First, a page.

To celebrate today’s release of the free iOS 8 software update, we proudly present you this detailed overview of more than two dozen iOS 8 features we think you’re going to fall in love with at first sight.

Read this before upgrading your iPhone 4s to iOS 8

Think twice before updating your rusty old iPhone 4s to the just-released iOS 8 because Apple’s feature-packed upgrade makes its handset run most tasks about two times (or more) slower.

iOS 8 will slow down common tasks on the handset, including approximately two times slower launching of stock apps, almost three seconds longer booting and more, ArsTechnica reported Wednesday.

In addition to the performance hit, the three-year-old handset is incompatible with certain hardware-dependent iOS 8 features such as Handoff, AirDrop, the OpenGL ES 3.0 and Metal graphics run-time and more.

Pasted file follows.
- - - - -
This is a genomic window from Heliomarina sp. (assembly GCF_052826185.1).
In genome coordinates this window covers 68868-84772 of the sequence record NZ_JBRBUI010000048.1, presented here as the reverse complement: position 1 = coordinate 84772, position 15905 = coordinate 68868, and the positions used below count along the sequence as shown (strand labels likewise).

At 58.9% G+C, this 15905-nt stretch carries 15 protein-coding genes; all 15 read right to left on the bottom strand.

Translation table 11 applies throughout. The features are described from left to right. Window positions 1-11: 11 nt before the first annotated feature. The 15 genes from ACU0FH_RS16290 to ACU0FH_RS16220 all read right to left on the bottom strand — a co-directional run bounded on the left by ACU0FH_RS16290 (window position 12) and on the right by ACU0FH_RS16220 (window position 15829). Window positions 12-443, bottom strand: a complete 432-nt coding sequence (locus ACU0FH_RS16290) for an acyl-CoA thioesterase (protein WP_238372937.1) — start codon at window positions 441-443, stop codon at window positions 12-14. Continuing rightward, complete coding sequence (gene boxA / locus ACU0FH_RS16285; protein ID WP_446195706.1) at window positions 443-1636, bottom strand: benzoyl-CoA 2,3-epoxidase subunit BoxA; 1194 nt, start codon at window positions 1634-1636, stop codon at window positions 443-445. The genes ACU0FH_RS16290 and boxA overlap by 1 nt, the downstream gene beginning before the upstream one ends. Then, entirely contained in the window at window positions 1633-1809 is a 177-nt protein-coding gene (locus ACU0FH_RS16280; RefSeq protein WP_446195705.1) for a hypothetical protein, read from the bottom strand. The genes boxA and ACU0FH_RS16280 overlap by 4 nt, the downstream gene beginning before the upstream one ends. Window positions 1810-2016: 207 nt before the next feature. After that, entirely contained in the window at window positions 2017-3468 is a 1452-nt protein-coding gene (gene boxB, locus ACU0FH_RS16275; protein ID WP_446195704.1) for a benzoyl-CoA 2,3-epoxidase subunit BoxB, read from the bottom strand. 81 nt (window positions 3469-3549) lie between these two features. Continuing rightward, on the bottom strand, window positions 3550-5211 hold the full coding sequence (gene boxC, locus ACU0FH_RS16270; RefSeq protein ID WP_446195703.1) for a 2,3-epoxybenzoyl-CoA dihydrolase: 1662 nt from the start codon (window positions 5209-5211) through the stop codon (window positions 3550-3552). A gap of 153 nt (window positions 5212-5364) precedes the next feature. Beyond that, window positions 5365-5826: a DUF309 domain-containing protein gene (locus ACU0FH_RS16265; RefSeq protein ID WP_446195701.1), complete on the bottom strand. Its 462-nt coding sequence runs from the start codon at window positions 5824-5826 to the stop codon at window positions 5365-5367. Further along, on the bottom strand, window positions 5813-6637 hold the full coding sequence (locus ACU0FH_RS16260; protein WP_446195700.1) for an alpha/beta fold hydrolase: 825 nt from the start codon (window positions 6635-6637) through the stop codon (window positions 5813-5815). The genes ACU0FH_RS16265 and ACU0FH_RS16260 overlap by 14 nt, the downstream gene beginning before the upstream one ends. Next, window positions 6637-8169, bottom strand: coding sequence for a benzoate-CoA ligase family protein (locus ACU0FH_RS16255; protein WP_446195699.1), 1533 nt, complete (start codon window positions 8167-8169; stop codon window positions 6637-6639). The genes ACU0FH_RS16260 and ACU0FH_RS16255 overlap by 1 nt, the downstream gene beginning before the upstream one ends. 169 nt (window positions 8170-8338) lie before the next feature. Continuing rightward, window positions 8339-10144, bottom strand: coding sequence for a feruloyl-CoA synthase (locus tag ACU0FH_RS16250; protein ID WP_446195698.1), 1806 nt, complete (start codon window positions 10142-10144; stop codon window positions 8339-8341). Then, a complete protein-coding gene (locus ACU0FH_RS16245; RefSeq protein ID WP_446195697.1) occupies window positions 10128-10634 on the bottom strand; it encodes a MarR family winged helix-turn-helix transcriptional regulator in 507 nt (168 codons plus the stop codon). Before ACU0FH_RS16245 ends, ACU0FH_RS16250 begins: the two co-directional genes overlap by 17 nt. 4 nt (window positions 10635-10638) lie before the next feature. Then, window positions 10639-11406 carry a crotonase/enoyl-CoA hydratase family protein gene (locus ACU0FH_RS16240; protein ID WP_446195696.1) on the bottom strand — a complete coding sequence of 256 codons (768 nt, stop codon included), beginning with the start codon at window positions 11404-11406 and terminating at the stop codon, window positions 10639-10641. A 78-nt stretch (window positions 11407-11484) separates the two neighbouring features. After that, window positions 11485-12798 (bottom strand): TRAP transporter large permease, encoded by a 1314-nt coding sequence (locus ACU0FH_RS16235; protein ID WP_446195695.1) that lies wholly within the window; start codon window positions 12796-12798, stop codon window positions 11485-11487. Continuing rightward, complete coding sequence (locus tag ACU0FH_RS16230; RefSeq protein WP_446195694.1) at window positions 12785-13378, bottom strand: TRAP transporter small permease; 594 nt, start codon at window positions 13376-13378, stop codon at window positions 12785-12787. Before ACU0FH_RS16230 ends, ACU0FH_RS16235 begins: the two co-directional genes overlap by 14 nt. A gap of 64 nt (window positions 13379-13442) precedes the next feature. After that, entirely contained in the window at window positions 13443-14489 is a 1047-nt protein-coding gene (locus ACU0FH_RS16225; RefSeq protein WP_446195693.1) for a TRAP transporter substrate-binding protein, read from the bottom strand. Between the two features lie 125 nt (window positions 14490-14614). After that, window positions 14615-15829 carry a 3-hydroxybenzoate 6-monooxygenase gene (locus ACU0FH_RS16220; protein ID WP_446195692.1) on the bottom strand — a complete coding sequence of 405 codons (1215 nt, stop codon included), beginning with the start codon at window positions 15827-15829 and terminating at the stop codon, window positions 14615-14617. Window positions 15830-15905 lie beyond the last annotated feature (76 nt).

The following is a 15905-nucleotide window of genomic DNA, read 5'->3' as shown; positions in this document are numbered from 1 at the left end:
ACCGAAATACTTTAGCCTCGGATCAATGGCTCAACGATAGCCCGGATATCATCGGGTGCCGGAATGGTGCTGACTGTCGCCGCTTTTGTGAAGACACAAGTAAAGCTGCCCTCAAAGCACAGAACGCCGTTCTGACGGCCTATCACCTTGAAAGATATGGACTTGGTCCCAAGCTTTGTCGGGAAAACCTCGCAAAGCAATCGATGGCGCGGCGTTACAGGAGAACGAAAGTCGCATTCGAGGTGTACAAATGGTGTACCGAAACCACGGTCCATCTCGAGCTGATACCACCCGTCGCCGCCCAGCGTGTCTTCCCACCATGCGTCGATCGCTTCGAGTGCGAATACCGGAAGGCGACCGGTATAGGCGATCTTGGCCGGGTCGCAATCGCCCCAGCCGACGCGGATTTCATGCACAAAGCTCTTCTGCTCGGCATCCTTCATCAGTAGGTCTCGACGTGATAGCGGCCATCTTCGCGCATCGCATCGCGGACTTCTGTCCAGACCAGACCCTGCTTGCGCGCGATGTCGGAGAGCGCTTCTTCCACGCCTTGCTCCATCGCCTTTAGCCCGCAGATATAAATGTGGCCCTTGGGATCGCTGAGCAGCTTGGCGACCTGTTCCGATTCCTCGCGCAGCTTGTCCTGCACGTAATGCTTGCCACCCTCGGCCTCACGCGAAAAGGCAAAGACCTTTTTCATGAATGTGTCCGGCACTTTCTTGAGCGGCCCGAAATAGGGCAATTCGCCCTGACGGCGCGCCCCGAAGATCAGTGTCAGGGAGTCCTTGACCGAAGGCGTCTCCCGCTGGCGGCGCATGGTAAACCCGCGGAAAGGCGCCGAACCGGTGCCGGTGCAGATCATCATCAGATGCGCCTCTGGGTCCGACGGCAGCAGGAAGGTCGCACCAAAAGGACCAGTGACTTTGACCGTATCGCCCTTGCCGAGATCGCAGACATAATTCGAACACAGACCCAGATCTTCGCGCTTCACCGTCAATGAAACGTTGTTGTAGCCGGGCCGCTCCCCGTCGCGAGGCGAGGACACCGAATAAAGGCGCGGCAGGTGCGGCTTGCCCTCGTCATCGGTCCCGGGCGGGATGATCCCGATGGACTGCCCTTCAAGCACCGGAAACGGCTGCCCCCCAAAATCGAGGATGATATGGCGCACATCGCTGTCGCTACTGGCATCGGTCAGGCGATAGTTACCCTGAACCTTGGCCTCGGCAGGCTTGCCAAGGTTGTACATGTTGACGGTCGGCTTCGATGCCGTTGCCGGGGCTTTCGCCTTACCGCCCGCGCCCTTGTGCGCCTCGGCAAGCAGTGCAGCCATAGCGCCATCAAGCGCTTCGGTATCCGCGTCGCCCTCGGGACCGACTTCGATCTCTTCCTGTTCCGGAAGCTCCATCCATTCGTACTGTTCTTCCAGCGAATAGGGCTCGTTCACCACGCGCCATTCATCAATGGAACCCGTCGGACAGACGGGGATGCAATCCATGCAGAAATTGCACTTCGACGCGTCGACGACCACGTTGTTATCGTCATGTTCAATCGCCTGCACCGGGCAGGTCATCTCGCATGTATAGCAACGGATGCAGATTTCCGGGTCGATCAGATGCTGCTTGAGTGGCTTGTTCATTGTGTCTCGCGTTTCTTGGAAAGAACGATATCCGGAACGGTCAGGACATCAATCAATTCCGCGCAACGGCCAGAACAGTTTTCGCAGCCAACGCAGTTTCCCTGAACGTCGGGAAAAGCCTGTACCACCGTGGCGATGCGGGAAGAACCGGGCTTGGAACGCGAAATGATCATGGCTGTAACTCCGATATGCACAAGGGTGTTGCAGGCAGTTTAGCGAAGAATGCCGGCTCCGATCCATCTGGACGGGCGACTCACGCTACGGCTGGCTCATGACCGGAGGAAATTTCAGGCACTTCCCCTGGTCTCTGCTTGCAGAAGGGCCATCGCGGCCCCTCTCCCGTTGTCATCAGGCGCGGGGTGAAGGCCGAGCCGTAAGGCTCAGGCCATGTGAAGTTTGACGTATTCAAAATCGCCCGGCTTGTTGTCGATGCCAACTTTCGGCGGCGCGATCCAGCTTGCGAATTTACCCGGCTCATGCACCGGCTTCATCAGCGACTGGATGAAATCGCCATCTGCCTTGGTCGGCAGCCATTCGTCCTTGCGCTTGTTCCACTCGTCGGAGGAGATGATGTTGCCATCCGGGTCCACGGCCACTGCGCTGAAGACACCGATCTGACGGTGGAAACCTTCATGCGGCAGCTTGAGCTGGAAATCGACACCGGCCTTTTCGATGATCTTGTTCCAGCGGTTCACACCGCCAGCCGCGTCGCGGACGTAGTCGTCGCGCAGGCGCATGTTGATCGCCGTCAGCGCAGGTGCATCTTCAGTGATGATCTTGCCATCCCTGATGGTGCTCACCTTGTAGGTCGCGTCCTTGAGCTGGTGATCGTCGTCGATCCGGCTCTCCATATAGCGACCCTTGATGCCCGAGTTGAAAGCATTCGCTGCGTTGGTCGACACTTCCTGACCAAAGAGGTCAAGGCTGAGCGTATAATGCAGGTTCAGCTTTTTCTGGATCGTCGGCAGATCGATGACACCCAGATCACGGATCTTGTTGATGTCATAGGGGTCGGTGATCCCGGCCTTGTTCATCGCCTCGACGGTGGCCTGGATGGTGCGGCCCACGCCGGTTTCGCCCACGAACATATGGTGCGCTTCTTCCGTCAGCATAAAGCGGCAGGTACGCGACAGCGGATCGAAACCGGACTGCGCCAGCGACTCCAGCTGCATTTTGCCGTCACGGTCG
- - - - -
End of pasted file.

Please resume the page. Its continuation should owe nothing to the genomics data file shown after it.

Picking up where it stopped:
The best of iOS 8: from new features to developer tools

With the imminent introduction of the iPhone 6 will come the release of iOS 8, Apple’s latest iteration in its mobile operating system. After spending the past several weeks with pre-release versions of the software, I can say that there are definitive grounds for anticipating its public availability. Whether you’re planning on buying a new iPhone this fall or upgrading your current device to iOS 8, there are clear reasons to be excited about the features it has to offer.